This video was taken when Trudy first asked Ani to stay connected. Like any horse new to being connected from the riders legs into the rein connection (on the aids/on the bit/in front of the aids) Ani is not sure what is happening. In fact, she is not sure she even likes this new way of riding as Trudy has been riding her on a longer, looser rein and now is asking her to "step up" and into the connection of her reins. This is how a horse moves up in its training and begins to "round up" or "go on the aids." What you will see is what happens with many horses who are going through this part of the training process.
What did you learn from watching Trudy and Ani that you can use on your horse?
Friday, July 3, 2015
"How to Improve a Horse's Trot with the Metronome. Another blast from the past that will improve your horses gaits and make them more comfortable to ride"
It's amazing what a metronome can do for a horses balance. By finding the right rhythm we can improve the gaits of a horse, which also makes them more comfortable to ride. If you are showing, the judges will notice the difference between a horse with regular gaits, and one that is going in and out of rhythm. It shows in how the horse uses its legs! In this session, Susan Faulkner Evans is focusing on the trot rhythm. As you will see, the quality of Beau's gaits gets better. I find these metronomes that attach to the riders on Ebay for under $10. Are you ready to invest in your success? (This video was from 2013 when Susan and Beau competed in the USDF Nationals in the AA Training Level Championships where they earned 4th place out of 24 of the top Regional Champions in the USA)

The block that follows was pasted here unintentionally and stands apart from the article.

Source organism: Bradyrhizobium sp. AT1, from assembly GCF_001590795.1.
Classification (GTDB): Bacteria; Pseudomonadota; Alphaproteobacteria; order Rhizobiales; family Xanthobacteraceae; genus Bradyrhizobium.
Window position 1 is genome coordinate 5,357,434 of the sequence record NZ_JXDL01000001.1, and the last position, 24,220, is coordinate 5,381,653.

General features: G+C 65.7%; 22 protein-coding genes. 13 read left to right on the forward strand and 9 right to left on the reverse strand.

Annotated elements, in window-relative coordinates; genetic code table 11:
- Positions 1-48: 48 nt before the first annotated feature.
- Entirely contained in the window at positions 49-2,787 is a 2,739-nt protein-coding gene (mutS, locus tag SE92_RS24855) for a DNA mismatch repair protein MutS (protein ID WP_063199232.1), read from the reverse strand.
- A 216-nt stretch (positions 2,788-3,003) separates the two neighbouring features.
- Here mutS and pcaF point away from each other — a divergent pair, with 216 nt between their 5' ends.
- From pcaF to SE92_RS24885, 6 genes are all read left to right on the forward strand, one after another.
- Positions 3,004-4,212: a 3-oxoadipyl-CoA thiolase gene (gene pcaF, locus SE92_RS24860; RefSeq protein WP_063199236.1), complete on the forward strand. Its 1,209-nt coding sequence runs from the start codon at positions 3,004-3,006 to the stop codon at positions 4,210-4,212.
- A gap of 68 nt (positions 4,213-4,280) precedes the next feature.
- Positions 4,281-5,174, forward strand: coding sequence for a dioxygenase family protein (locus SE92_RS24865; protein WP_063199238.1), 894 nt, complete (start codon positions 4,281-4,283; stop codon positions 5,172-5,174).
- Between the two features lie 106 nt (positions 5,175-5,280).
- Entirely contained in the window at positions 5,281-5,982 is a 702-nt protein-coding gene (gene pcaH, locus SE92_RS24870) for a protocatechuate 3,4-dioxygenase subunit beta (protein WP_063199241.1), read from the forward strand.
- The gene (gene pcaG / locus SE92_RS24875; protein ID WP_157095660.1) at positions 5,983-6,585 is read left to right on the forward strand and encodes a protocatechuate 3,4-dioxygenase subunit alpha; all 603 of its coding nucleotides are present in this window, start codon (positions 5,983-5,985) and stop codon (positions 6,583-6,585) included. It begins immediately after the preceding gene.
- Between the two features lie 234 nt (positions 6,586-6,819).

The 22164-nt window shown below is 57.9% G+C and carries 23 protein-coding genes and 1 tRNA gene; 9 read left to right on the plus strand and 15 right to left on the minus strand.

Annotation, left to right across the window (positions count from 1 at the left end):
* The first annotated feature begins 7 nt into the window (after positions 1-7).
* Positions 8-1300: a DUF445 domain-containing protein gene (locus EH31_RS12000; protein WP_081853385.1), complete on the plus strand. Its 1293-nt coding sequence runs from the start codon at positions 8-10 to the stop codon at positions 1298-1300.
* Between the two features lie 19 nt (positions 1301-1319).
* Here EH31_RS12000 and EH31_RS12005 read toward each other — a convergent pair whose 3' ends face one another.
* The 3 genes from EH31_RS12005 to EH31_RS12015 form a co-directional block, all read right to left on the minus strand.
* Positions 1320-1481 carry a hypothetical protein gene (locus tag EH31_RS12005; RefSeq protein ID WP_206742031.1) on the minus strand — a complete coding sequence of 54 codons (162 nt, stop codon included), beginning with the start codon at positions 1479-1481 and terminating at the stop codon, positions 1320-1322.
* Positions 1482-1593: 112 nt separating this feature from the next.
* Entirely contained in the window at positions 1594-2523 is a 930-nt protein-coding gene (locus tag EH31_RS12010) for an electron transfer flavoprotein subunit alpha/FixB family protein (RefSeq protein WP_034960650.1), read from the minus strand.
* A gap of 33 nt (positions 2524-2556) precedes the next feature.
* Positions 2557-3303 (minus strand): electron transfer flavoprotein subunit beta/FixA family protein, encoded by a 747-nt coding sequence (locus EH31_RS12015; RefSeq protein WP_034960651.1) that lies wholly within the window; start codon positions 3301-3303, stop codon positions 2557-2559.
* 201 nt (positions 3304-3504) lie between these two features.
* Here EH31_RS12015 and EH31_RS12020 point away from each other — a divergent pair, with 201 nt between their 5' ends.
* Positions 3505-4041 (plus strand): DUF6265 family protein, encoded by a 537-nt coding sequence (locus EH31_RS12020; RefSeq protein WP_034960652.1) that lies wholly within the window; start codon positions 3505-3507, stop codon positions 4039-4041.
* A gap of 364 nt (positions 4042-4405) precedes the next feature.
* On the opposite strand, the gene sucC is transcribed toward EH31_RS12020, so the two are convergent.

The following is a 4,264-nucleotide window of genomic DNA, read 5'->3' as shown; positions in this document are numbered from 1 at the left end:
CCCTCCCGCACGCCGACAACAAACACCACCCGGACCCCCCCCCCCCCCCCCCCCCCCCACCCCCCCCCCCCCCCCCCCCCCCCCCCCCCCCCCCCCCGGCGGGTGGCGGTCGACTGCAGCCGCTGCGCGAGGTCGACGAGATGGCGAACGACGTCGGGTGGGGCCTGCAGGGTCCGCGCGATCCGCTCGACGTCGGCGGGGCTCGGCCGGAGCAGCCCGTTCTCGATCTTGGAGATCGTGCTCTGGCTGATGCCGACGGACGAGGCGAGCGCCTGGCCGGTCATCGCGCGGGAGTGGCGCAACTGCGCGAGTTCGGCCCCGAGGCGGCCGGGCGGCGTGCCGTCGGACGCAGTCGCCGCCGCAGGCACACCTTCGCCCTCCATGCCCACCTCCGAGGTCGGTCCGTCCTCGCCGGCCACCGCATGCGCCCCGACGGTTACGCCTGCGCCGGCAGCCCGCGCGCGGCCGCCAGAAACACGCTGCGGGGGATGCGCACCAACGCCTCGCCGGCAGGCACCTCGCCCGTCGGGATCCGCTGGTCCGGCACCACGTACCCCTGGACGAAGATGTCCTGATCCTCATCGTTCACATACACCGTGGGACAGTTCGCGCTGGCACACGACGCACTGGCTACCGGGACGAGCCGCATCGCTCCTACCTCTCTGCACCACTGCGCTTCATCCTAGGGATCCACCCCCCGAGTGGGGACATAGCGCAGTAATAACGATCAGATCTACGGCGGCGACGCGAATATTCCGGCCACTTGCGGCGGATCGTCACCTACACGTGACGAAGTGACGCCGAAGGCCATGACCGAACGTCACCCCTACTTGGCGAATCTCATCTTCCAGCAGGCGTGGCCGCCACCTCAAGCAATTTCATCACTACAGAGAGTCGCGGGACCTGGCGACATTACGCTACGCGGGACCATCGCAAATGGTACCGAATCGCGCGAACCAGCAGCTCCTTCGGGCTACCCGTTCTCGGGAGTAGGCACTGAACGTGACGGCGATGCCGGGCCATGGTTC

Have you ever thought of using a metronome or playing music (with the right rhythm) to improve your horses gaits?
Thursday, July 2, 2015
"Would you like to be able to ride that perfect circle? Check out this amazing technique using a lunge line. You will love what it can do for how your ride a circle and what you are doing with your riding position. As part of this session we also focus on if Trudy is able to keep Ani in front of her legs. This was still a new concept to this pair at the time of this filming. Now you can watch how adding the lunge line work to the training process makes a difference for a riders awareness"
Are you ready to try this? Let us know how it works for you!
Wednesday, July 1, 2015
"Stop using your heels to ride! Would you like to know which part of your leg you should be using to communicate to your horse or how to teach it to your riders? Now you can discover new ways to fix this common riding challenge in yourself or your riders with these proven techniques"
Some riders have been taught or have gotten into the habit of using their heels to get a horse to move forward or sideways. If you are using spurs, you might also have gotten into the habit of using your spurs instead of your lower leg. What can you do to fix this common riding challenge?"
The facts are, when a rider uses their heels, they often are riding on their toes, their heels come up and their entire leg rolls off the saddle from the thigh down as the rider uses the back of their leg instead of the inside. When this happens, it is impossible for the riders to keep a secure, anchored lower leg position.
Watch as I show Trudy Adams how to focus on changing a habit that most riders have. She has been using her using her heels for years. It will be easy for you to see how this affects her lower leg position
What do you see changing as Trudy gets a more secure feeling with her lower legs?